By: J.H. Williams III & W. Haden Blackman (writers), J.H. Williams III (artist), Dave Stewart (colorist)
The Story: Screw the Ghostbusters—Batwoman’s on the case!
The Review: Kate Kane as Batwoman faced a lot of scrutiny from the moment she came into existence, and although her sexual preferences were the most controversial, I think even if she’d been straight as an arrow, people would still look at her with a doubtful eye. Anyone who takes on “Bat” in their name is bound to have tough comparisons made on them, and since she presumes to hold herself as the female equal to Batman, she has even more to live up to.
So it’s been a great pleasure to see her doing just that. While her methods and attitude to the work have obvious differences, she’s shown just as much of a hyper-competence and willingness to do the most radical things to get the job done. You may have been wondering how she planned to grapple with the Weeping Woman; ghosts aren’t exactly within the Bat-family’s usual line of work, after all, not even with the Dark Knight himself. And it must be said, the spiritual tactic she uses to figure out what’s to be done, and her execution of it, is both surprising and brilliant, something Batman would do in his most esoteric, probably the best praise of all.
And like any great Bat-story, Batwoman’s confrontation with the Weeping Woman has just as much dramatic depth as it does action. What really makes the scene sing is how it shows Kate as both human and superhuman at the same time. If we can take the theory that every Batman rogue represents some different aspect of the hero’s character, and apply it to Batwoman, the Weeping Woman represents Kate’s grief and guilt over the loss of her sister. While she will probably always think of Beth with regret, Kate makes it clear she will no longer feel guilt over what happened, as it was not her fault. The Weeping Woman, however, can’t say the same.
I won’t spoil the sequence for you by describing the specifics, but I can say that in addition to showing Batwoman’s ability to be both unmoved and compassionate at the same time, we also get a name drop of her next mark, one the D.E.O. also want to take down. While Chase and Bones describe Medusa as a “criminal cartel,” that begs the question: what the heck kind of criminal cartel can summon demons to possess stray spirits and compel them to kidnap kids?
But if the two agents aren’t telling the whole truth to Kate, that’s really nothing new for the D.E.O. Though their offer to Kate seems to be in good faith, and we know Chase is telling the truth when she says she had nothing to do with Bette’s hospitalized condition (though she conveniently neglects to say what she did between finding Bette and sending her for treatment), we also know their true goal is to get at Batman. That said, Kate and Batman both know what the agency’s really after, though neither mentions how they’ll deal with it down the line.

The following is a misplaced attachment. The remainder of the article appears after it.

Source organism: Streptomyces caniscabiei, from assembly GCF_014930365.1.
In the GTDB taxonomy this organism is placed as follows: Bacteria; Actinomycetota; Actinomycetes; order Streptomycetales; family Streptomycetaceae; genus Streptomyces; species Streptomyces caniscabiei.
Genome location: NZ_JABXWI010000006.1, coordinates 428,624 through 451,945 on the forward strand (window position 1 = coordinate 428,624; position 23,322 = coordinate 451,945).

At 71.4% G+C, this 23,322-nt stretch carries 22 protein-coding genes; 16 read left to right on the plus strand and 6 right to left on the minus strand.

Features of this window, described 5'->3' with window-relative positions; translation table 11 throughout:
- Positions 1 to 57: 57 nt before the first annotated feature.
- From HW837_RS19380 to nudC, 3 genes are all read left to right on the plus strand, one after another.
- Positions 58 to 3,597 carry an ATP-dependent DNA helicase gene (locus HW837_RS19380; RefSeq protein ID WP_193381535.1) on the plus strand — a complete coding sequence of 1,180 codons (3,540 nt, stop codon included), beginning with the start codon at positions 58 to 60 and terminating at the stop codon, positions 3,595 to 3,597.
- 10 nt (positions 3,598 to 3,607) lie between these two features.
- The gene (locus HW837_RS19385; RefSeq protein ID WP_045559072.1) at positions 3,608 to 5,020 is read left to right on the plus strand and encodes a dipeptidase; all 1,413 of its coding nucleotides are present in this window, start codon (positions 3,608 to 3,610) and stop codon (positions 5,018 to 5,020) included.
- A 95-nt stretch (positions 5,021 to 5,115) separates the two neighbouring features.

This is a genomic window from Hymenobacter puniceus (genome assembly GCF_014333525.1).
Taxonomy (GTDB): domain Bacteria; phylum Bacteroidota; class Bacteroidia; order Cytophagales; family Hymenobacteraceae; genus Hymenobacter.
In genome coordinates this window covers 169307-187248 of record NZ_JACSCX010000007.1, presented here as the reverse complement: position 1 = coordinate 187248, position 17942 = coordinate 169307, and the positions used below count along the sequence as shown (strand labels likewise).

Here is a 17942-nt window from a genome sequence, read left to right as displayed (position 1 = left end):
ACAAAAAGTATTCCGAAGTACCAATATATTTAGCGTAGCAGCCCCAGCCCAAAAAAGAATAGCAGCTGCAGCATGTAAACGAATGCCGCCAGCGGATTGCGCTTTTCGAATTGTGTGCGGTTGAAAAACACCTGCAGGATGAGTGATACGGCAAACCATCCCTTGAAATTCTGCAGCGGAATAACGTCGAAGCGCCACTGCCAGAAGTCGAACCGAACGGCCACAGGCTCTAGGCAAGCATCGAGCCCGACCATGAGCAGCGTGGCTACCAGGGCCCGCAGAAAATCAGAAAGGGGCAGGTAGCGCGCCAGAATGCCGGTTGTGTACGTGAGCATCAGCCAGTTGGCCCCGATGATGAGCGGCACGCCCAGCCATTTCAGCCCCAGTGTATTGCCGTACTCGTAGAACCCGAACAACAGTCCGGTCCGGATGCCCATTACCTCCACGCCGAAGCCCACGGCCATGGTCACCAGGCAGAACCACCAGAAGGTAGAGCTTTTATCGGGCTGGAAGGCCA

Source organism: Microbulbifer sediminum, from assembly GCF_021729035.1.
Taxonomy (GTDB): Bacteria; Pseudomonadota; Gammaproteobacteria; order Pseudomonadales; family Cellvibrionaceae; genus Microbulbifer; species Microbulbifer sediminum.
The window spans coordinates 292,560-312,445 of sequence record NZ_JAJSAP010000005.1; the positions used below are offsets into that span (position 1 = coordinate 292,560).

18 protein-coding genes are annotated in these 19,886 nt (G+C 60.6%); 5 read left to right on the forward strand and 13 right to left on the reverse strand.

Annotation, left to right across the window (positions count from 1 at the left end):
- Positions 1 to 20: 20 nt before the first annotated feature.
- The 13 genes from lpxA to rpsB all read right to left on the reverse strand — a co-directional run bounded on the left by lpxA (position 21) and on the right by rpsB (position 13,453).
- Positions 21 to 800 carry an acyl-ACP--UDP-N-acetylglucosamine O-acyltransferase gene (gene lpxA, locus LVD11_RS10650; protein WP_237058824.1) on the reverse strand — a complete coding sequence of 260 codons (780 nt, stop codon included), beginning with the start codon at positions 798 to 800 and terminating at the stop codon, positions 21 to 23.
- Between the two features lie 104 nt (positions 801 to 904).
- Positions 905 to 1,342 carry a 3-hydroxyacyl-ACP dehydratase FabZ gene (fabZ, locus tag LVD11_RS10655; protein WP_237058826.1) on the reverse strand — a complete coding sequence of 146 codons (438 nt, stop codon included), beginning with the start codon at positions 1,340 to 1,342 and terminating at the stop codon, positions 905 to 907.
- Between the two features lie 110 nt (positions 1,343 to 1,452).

For anyone at all in doubt of the hyperbole about Williams’ artistic abilities, that first page should put your doubts to rest. Actually, I think it’s a perfect example of what sets William apart from even great artists like Francis Manapul. To depict Kate’s meditative search for answers, Williams uses strings of small square panels in a very similar fashion to Manapul’s portrayal of speed-cognition in The Flash. Williams’ version, however, has a sense of order that gives it a logical rhythm in time with the text, and his use of the imagery underneath the panels grounds the disjointed pictures, giving you a sense of what she herself is experiencing as she meditates.
Conclusion: A remarkable arc in every way for Batwoman’s first time out solo, resting on her own laurels. This is easily one of the finest offerings DC has in its collection of titles, and absolutely deserves every bit of praise it’s been given.
– Minhquan Nguyen
Some Musings: – And the Award for Cleverest Burn goes to Kate Kane, when she tells Mr. Bones: “That’s the second time tonight someone who should be dead has said that name to me.”
– I freaking love that Mr. Bones is wearing a star-spangled tie.